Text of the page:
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Richard C. Rosecrance, Steve A. Weinbaum, and Patrick H. Brown

The interrelationships between crop load, root growth, and nutrient uptake in mature, pistachio trees were examined in this study. Nutrient uptake was determined during the spring, summer, and fall using labeled nitrogen (15N) and boron (10B) and by differences in whole-tree accumulation between tree harvests for other nutrients (e.g., P, K, Ca, Zn). Nitrogen and boron uptake were double in fruiting compared with nonfruiting trees in the spring. Most of the labeled N was found in the developing fruits and leaves. Total labeled N recovery during the spring flush period, however, was low, indicating that much of the N in the fruit came from N reserves from within the tree rather than uptake from the soil. In contrast, significant amounts of N were taken up from the soil during the summer uptake period. Thus, our data support the hypothesis that sink demand (i.e., fruit development) conditions N uptake in pistachio. The relationship between root growth and N uptake was also examined in this study. Root observation chambers were constructed, and root growth determined by tracing roots growing up against the glass windows. Root length, root growth rate, relative root growth rate, and total tree fine root weight were all greater in nonfruiting compared to fruiting trees during the fruit development period (late May to mid-July). Surprisingly, fruiting trees had less root growth, but greater N uptake than nonfruiting trees during this period. This evidence suggests that N uptake is decoupled from root growth in mature pistachio trees.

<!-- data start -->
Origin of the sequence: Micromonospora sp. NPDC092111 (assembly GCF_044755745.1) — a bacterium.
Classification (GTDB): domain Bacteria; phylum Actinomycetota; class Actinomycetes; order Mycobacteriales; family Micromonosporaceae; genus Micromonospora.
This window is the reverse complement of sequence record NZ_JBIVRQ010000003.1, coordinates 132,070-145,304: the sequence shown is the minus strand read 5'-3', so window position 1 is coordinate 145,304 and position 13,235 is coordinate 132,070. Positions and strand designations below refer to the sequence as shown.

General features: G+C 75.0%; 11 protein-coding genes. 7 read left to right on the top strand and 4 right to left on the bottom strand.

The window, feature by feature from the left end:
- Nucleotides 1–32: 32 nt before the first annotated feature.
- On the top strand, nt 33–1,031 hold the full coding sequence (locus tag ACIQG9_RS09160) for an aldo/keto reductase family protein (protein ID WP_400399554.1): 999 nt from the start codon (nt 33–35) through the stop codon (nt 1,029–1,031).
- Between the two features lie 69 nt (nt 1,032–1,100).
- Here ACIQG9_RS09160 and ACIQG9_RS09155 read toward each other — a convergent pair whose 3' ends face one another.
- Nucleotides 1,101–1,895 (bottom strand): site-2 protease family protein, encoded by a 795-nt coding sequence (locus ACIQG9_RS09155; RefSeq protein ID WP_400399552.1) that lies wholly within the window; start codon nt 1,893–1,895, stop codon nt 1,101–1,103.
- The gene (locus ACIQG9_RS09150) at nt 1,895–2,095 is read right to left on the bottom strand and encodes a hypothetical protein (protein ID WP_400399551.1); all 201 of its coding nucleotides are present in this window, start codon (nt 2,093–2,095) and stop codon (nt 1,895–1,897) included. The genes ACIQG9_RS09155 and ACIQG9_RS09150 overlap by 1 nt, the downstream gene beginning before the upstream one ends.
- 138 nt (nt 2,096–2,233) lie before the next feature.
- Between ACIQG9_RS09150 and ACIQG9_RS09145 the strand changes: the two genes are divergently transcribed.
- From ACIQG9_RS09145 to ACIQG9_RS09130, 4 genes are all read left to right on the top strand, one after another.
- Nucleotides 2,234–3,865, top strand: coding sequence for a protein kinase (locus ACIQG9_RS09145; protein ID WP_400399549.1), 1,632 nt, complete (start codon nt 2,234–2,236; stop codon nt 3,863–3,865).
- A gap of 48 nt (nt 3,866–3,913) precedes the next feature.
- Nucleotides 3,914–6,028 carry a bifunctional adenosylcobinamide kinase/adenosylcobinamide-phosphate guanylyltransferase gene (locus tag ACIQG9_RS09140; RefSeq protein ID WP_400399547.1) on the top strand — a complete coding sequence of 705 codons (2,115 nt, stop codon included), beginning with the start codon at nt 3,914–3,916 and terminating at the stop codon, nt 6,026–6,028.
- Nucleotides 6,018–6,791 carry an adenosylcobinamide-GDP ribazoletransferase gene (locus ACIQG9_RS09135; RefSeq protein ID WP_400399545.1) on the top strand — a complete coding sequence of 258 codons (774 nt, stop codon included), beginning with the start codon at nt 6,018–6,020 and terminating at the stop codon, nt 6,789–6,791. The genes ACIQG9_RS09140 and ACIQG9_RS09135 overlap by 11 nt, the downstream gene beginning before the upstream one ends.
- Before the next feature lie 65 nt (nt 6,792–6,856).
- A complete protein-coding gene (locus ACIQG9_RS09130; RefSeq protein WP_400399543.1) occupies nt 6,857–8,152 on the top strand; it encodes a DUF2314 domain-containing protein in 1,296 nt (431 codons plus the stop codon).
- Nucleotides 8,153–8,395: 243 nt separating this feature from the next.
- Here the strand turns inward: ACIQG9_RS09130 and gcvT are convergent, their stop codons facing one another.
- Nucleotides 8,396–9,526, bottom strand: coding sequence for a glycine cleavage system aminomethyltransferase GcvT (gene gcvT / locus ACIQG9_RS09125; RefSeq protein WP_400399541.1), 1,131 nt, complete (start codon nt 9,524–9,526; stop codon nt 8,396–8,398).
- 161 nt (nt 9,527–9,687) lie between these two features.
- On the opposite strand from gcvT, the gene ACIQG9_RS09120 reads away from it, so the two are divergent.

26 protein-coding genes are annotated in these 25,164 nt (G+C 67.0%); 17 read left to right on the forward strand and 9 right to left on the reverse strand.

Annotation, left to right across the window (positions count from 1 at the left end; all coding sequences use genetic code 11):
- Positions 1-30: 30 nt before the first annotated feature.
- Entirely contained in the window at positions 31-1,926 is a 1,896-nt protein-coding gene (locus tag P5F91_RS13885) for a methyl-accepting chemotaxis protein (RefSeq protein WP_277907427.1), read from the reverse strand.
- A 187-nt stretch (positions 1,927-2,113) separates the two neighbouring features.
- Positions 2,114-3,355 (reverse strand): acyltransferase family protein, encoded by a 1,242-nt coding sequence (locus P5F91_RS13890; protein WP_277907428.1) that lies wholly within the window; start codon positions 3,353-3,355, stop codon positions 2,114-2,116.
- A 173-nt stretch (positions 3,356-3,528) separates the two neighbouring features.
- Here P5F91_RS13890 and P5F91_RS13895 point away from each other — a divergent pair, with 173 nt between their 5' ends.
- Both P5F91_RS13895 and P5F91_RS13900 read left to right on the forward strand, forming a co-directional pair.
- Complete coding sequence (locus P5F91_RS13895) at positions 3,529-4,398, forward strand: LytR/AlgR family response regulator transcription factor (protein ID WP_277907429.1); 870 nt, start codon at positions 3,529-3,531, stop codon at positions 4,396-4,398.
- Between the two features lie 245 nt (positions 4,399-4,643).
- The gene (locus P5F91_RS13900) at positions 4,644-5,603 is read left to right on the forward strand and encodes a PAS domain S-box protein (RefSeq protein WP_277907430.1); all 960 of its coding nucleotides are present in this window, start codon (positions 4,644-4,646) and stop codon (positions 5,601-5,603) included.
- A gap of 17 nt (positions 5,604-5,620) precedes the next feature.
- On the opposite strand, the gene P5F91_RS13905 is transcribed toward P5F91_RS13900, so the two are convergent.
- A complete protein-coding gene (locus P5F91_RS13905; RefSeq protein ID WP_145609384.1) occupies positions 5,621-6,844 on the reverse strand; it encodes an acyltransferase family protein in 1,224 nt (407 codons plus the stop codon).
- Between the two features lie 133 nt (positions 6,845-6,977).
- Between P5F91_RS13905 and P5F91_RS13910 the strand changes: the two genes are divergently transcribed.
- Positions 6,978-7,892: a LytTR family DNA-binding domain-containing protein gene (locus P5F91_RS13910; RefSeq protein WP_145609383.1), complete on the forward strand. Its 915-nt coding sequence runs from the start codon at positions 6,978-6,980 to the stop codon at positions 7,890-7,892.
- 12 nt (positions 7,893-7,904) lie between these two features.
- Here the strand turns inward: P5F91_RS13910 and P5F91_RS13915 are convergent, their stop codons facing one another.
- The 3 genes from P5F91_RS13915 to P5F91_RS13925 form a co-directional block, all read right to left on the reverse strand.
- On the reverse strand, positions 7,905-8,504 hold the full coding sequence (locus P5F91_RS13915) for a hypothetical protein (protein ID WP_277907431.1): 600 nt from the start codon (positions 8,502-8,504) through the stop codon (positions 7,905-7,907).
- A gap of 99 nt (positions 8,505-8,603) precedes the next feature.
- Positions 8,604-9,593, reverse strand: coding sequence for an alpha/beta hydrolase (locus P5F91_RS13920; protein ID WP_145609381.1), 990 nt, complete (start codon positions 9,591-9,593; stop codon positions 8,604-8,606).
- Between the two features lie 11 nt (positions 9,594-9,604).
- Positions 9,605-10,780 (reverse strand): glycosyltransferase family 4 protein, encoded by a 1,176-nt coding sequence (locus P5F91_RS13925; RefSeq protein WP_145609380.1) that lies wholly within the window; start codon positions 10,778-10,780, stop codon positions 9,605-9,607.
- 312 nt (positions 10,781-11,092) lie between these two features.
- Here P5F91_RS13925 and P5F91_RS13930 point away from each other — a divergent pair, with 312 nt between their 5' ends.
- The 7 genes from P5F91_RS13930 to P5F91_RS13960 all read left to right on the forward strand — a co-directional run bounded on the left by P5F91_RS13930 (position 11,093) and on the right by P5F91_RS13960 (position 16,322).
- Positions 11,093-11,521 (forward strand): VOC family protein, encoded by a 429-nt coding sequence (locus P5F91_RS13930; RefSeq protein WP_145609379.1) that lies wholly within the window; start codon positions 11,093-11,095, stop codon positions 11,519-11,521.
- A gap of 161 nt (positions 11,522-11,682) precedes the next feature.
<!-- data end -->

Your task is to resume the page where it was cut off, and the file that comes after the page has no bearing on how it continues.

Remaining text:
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Richard C. Rosecrance, Steven A. Weinbaum, and Patrick H. Brown

The effect of crop load on nutrient and starch storage in mature, alternate-bearing pistachio trees was examined. Tree storage pools were estimated from the differences in nutrient and starch contents of perennial tree parts between dormancy (the period of highest nutrient and starch content) and following spring flush (the period of lowest nutrient and starch content). Following a lightly cropping (off) year, trees contained significantly larger N, P, and K storage pools than following a heavily cropping (on) year. The relative contribution of leaf nutrient resorption to tree nutrient storage pools varied depending on the crop load. Nutrient storage is a function of net leaf nutrient resorption and current uptake from the soil. Leaf nutrient (N, P, and K) resorption was a more significant component of nutrient storage in on-year than off-year trees. The contribution of nutrient storage to shoot (i.e., leaves, fruit, current-year wood) nutrient contents was evaluated following the spring flush (May) and nut fill (September) periods. Nutrient storage pools are an important source of nutrients during the spring flush of growth, but nutrient demands during nut fill are met primarily by current nutrient uptake from the soil. The relationships between nutrient storage and uptake are discussed.

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Richard C. Rosecrance, Steve A. Weinbaum, and Patrick H. Brown

Contributions of nitrogen (N) fertilizer applications to nitrate pollution of groundwater is an increasing public health concern. In an effort to improve N fertilizer efficiency, a study was initiated to determine periods of tree N demand in mature, alternate bearing pistachio trees. Seasonal patterns of nitrogen accumulation in the branches (i.e. fruit, current year wood, one year old wood, and leaves) and roots were monitored monthly.